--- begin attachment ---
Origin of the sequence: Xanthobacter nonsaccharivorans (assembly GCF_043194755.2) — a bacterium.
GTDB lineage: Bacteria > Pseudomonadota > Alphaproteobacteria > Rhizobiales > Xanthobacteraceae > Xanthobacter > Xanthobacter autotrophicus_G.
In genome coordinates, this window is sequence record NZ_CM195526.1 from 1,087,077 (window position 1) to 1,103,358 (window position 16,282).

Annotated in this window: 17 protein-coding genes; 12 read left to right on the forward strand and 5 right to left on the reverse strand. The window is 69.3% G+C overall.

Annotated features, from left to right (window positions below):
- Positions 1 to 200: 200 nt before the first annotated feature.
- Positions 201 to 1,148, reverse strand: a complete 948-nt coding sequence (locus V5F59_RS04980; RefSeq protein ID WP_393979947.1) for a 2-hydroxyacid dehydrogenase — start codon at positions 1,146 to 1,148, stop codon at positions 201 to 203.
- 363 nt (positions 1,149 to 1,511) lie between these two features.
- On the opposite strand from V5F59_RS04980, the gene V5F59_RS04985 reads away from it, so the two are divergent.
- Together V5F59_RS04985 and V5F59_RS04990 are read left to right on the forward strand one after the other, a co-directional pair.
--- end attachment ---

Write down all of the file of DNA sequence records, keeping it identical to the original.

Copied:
Origin of the sequence: Xanthobacter nonsaccharivorans (assembly GCF_043194755.2) — a bacterium.
GTDB lineage: Bacteria > Pseudomonadota > Alphaproteobacteria > Rhizobiales > Xanthobacteraceae > Xanthobacter > Xanthobacter autotrophicus_G.
In genome coordinates, this window is sequence record NZ_CM195526.1 from 1,087,077 (window position 1) to 1,103,358 (window position 16,282).

Annotated in this window: 17 protein-coding genes; 12 read left to right on the forward strand and 5 right to left on the reverse strand. The window is 69.3% G+C overall.

Annotated features, from left to right (window positions below):
- Positions 1 to 200: 200 nt before the first annotated feature.
- Positions 201 to 1,148, reverse strand: a complete 948-nt coding sequence (locus V5F59_RS04980; RefSeq protein ID WP_393979947.1) for a 2-hydroxyacid dehydrogenase — start codon at positions 1,146 to 1,148, stop codon at positions 201 to 203.
- 363 nt (positions 1,149 to 1,511) lie between these two features.
- On the opposite strand from V5F59_RS04980, the gene V5F59_RS04985 reads away from it, so the two are divergent.
- Together V5F59_RS04985 and V5F59_RS04990 are read left to right on the forward strand one after the other, a co-directional pair.